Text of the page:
Giant Statoil deals help secure jobs

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Norway’s three largest offshore companies won contracts worth nearly NOK 12 billion from state oil company Statoil on Thursday that can create as many as 3,000 jobs over the next three years. The contracts are all tied to work on the next phase of development of Statoil’s huge Johan Sverdrup oil field in the North Sea.

The large Johan Sverdrup oil field is being developed off the southwestern coast of Norway and involves several platforms. ILLUSTRATION: Statoil

For one of the companies involved, Stavanger-based Aibel, it’s the oil- and gas-industry service company’s biggest contract ever, for nearly NOK 8 billion. “This is a great day for Aibel,” claimed its CEO Mads Andersen, adding that he sees it as a “vote of confidence” in earlier work Aibel has carried out for Statoil on the Johan Sverdrup project.

Aibel will now work on the planning, purchasing and construction of the deck for Sverdrup’s process platform, while continuing to finish up work on Sverdrup’s drilling platform at its offshore yard in Haugesund. “We look forward to continue realization of the next phase of the Sverdrup field together with Statoil,” Andersen said.

Norwegian firm Kværner has, in partnership with Aker Solutions, also won Statoil’s nod for NOK 3.4 billion worth of engineering, purchasing and construction of a module for another platform on the vast Sverdrup field. Statoil is the operator of the field in addition to having a major ownership stake, with the first production due to begin late next year.

“We just ran around and congratulated each other,” Aibel employee Maria Jacobsen told Norwegian Broadcasting (NRK) Thursday morning. Not only has her job at Aibel’s Haugesund yard been secured, so have as many as 3,000 other jobs, and even more when activity reaches its peak both in Haugesund,  at Aibel’s yard in Thailand and at offices in Stavanger and Oslo.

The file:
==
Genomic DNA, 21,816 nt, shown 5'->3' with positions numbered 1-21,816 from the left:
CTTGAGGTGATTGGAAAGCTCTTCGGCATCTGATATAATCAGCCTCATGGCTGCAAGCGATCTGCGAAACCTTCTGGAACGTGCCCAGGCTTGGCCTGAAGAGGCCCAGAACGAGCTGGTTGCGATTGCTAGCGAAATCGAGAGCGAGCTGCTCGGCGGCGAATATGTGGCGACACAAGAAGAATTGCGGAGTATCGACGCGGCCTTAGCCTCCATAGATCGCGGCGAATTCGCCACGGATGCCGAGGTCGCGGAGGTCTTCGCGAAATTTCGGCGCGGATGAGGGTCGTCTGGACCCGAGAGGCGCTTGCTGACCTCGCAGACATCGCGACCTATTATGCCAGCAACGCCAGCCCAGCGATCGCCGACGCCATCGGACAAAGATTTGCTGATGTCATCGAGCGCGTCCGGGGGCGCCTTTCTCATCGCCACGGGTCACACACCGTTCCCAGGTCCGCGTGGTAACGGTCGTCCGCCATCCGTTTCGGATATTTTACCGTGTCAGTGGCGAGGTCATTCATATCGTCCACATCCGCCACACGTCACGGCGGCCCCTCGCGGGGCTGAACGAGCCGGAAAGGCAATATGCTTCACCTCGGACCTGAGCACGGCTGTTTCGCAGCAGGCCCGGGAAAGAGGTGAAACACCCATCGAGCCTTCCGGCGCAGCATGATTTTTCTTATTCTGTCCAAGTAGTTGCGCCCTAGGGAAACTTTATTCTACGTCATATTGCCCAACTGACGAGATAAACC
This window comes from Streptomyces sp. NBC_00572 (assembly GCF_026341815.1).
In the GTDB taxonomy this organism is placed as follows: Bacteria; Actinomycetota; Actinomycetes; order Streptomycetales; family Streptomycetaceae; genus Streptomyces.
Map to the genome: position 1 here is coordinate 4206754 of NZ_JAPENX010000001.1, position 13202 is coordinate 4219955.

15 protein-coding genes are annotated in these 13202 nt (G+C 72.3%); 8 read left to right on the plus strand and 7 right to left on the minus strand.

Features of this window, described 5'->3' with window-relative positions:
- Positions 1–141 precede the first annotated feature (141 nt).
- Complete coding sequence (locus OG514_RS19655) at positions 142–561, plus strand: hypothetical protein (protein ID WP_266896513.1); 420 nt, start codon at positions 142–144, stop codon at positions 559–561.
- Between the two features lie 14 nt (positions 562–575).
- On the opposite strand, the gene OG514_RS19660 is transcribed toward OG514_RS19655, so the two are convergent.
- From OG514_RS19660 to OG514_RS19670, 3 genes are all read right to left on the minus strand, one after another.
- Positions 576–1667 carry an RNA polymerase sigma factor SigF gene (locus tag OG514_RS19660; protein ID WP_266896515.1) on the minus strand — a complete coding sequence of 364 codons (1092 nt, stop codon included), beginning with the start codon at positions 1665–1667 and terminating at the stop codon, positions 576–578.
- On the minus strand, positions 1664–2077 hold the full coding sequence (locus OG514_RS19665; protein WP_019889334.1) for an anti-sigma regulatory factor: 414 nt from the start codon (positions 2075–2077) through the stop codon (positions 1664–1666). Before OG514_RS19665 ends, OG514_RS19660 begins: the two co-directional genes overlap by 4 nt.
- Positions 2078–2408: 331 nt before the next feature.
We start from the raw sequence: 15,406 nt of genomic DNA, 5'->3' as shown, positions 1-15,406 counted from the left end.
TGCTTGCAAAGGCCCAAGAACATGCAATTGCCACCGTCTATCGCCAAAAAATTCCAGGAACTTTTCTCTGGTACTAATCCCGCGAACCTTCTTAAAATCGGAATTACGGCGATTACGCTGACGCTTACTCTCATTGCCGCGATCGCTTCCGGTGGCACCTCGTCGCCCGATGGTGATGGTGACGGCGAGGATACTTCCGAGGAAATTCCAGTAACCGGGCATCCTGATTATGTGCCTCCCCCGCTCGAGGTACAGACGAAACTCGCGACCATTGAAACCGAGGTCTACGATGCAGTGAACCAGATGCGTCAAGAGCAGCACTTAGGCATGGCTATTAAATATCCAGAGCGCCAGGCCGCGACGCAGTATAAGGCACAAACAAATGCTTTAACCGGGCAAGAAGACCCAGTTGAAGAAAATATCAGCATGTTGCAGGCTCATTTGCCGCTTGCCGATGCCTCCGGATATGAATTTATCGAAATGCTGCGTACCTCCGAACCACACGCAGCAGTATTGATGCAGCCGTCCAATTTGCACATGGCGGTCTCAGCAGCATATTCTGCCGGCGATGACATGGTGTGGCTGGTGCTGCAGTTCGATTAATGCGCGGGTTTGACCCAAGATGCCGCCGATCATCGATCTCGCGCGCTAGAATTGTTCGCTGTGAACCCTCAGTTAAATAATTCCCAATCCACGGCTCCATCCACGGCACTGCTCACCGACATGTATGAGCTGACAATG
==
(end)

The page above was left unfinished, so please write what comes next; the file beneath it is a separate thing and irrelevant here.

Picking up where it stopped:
Her company has been through tough times since oil prices collapsed in 2014, with lots of talk about the downturn and the ever-present fear of layoffs.  Higher oil prices and lower costs have been turning things around: “This means that we can have more folks on the job and that we can continue to live in Haugesund,” Jacobsen said.

Oil Minister Terje Søviknes also seized the opportunity to claim that the contracts tied to development of the Sverdrup field “are living proof of how many jobs, positive ripple effects and state revenues can be created through activity in the petroleum sector.” The oil industry continues to be controversial because of its emissions and threat to the climate and the environment.

For now, though, the mood was celebratory. Statoil also doled out large drilling contracts this week to Odfjell Drilling, KCA Deutag and Archer that are expected to create around 2,000 jobs. Aibel employees were informed of their own huge contract at a large staff meeting Thursday morning. Cake was due to be served on Friday.

newsinenglish.no/Nina Berglund